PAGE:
5) Read it out loud

If I’m on the third or fourth edit and something is still bothering me (i.e., something’s missing, something doesn’t make sense, I’ve got too much of one thing and not enough of another), reading the document out loud helps me to see what I couldn’t see before.

So that’s what I do to fix a stalled writing project.

One more thing. Sometimes I find that despite my best efforts, I can’t make the project work and the best solution is to abandon it.

I find that my best writing doesn’t “fight me,” it flows smoothly and I finish it quickly. If the current project doesn’t, I have no problem moving onto greener pastures.

What are the most important elements of an effective website? This has the answer

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How to beat procrastination without really trying

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There are hundreds of tips and strategies on how to beat procrastination floating around. That’s too many, if you ask me.

Instead of giving you a laundry list of ideas I want to share with you just three.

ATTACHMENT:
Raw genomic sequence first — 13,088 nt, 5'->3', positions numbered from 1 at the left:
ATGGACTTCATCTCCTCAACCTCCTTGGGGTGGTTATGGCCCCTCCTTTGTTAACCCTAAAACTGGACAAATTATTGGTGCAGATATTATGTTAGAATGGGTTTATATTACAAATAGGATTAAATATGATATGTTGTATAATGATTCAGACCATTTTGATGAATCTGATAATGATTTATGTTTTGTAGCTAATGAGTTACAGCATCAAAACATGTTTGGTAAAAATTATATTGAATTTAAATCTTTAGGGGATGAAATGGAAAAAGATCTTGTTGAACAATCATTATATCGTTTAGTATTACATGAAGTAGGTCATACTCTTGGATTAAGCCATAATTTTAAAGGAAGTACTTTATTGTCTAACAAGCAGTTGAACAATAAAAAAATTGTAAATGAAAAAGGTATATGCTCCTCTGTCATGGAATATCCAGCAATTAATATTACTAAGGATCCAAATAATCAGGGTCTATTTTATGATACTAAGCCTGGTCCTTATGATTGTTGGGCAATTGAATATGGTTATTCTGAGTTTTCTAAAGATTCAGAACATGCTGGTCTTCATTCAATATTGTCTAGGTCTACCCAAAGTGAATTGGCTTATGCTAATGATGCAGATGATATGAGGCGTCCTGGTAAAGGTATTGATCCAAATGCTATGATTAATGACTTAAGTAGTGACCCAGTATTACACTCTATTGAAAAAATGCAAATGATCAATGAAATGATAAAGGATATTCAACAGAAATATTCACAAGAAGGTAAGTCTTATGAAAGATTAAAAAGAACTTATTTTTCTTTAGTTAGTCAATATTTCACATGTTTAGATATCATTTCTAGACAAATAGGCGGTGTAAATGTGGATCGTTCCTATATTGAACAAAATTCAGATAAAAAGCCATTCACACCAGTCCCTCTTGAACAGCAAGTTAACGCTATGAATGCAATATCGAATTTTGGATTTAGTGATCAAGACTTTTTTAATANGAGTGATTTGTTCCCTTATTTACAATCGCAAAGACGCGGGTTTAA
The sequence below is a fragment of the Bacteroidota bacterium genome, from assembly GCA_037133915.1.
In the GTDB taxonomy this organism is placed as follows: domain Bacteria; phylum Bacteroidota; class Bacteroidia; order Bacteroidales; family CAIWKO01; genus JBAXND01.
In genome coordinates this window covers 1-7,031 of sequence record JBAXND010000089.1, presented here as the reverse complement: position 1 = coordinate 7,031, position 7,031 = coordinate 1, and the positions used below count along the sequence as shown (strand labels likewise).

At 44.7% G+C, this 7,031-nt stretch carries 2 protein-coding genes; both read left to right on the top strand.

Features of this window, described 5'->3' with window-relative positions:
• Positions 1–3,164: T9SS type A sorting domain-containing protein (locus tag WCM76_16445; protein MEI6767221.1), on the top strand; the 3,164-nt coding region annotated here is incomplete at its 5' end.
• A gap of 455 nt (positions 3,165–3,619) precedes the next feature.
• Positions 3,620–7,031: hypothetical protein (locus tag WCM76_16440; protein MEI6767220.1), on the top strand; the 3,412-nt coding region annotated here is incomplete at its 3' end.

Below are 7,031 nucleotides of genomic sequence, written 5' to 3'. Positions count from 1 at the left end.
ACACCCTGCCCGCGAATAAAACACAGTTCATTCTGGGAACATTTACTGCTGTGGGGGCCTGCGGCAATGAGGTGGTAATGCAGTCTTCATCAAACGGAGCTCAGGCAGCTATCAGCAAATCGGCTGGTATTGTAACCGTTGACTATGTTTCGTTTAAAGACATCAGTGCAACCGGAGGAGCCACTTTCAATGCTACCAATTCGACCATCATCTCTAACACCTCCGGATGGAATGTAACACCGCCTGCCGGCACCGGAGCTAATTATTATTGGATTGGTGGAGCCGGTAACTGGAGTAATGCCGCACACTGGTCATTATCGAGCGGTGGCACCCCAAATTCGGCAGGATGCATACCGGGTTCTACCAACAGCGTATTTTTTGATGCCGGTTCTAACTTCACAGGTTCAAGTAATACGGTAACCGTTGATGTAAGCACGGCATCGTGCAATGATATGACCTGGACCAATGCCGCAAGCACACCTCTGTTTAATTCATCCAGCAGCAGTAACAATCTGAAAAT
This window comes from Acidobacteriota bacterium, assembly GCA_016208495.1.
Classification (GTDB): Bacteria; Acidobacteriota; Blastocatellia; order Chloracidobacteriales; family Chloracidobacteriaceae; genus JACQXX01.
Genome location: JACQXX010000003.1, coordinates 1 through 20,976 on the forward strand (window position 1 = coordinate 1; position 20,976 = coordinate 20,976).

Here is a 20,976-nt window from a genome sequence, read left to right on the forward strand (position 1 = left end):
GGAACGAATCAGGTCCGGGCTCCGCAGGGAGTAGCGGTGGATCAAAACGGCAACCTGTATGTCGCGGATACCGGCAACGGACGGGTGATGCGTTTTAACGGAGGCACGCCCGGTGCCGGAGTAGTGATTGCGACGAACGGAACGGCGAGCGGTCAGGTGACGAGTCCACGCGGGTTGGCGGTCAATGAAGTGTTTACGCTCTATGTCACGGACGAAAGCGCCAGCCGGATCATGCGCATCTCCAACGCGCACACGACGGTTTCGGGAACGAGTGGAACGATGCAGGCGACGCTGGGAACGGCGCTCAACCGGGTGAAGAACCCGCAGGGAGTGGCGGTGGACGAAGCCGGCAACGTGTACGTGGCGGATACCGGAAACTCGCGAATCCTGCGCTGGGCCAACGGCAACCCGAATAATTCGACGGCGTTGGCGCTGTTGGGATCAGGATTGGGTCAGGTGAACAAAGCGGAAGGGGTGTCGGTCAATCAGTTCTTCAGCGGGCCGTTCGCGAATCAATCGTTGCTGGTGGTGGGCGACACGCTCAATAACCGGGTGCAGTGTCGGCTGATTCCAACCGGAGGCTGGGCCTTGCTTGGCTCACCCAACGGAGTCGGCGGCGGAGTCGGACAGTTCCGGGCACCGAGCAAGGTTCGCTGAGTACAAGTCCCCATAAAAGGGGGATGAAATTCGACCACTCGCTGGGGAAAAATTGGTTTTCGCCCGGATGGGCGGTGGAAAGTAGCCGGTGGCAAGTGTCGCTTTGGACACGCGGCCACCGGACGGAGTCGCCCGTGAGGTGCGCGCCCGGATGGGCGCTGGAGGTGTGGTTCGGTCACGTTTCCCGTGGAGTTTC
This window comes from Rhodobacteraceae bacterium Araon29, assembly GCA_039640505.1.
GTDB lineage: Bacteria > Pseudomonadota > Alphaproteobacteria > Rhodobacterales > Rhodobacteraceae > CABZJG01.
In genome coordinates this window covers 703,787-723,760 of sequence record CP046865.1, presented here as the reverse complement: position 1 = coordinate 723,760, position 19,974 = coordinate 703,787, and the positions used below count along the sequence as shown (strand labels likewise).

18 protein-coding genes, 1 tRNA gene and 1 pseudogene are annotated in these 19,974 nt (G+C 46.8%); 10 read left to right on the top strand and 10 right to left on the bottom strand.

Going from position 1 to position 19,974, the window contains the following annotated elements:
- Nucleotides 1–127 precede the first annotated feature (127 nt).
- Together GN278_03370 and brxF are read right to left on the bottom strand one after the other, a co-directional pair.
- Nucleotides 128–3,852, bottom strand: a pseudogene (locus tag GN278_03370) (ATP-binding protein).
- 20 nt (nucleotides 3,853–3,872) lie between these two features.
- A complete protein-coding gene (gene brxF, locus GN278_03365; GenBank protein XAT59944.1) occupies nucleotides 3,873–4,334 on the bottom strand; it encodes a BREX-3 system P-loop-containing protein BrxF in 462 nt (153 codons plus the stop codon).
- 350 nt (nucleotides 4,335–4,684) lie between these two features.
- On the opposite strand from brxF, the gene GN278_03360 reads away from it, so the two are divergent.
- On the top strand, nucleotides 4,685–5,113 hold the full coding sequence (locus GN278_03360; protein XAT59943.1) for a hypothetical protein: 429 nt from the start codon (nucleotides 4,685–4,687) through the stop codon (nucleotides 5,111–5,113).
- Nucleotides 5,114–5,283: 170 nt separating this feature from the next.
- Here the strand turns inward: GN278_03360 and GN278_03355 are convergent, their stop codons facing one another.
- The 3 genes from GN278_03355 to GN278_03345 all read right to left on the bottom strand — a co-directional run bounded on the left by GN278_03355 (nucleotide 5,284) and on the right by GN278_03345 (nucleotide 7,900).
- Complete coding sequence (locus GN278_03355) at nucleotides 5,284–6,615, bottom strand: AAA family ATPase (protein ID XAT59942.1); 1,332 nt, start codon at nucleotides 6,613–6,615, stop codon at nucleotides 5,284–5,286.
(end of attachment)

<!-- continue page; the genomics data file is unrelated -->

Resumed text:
(1) DON’T DO IT

Not everything on your task list needs to be done. Many tasks aren’t that important, at least in comparison to other things on your list. After all, being productive isn’t about getting everything done it’s about getting the most important things done.

So ask yourself, “Do I really need to do this?” and if the answer is anything but an unqualified yes, either cross it off the list or put it on a “someday/maybe” list and look at it at some future date.

If a task does need to be done, ask yourself, “Who else could do this?” If you can delegate the task to someone else, you should.

(2) CREATE A DEADLINE

If something needs to be done (by you), and you don’t already have a deadline, give yourself one. Pick a date when the task will be done, or when a significant portion of the project will be done, and put this on your calendar.

You may be inclined to give yourself ample time but it’s usually better to do just the opposite. Shorter deadlines make it more likely that you will complete the task.

If you give yourself three weeks to complete something, you might not get started until a few days before the deadline. Or, as you see the deadline approaching you will extend it. So instead of three weeks, give yourself three days to complete the task, or even three hours.